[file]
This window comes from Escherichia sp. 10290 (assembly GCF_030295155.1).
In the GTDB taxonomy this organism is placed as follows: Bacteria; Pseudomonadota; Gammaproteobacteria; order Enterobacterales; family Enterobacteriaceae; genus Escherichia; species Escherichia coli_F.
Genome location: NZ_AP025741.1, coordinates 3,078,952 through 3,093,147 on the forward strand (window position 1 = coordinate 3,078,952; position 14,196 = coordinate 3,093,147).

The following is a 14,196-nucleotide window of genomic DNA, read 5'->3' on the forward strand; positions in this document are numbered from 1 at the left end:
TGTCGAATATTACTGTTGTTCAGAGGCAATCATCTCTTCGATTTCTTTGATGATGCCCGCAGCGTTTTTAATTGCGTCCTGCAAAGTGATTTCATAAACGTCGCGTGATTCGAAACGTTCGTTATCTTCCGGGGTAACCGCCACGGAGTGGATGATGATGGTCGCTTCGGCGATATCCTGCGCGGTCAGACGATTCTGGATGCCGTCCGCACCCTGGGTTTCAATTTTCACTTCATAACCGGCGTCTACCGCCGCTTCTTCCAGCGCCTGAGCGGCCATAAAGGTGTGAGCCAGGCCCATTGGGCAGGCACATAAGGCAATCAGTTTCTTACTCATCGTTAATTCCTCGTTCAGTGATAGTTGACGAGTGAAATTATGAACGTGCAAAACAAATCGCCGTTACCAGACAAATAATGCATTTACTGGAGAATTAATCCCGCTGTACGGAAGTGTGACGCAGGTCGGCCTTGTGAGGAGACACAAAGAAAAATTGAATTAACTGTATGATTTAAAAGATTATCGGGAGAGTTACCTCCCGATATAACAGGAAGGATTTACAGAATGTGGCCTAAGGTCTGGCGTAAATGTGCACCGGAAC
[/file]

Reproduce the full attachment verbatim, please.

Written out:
This window comes from Escherichia sp. 10290 (assembly GCF_030295155.1).
In the GTDB taxonomy this organism is placed as follows: Bacteria; Pseudomonadota; Gammaproteobacteria; order Enterobacterales; family Enterobacteriaceae; genus Escherichia; species Escherichia coli_F.
Genome location: NZ_AP025741.1, coordinates 3,078,952 through 3,093,147 on the forward strand (window position 1 = coordinate 3,078,952; position 14,196 = coordinate 3,093,147).

The following is a 14,196-nucleotide window of genomic DNA, read 5'->3' on the forward strand; positions in this document are numbered from 1 at the left end:
TGTCGAATATTACTGTTGTTCAGAGGCAATCATCTCTTCGATTTCTTTGATGATGCCCGCAGCGTTTTTAATTGCGTCCTGCAAAGTGATTTCATAAACGTCGCGTGATTCGAAACGTTCGTTATCTTCCGGGGTAACCGCCACGGAGTGGATGATGATGGTCGCTTCGGCGATATCCTGCGCGGTCAGACGATTCTGGATGCCGTCCGCACCCTGGGTTTCAATTTTCACTTCATAACCGGCGTCTACCGCCGCTTCTTCCAGCGCCTGAGCGGCCATAAAGGTGTGAGCCAGGCCCATTGGGCAGGCACATAAGGCAATCAGTTTCTTACTCATCGTTAATTCCTCGTTCAGTGATAGTTGACGAGTGAAATTATGAACGTGCAAAACAAATCGCCGTTACCAGACAAATAATGCATTTACTGGAGAATTAATCCCGCTGTACGGAAGTGTGACGCAGGTCGGCCTTGTGAGGAGACACAAAGAAAAATTGAATTAACTGTATGATTTAAAAGATTATCGGGAGAGTTACCTCCCGATATAACAGGAAGGATTTACAGAATGTGGCCTAAGGTCTGGCGTAAATGTGCACCGGAAC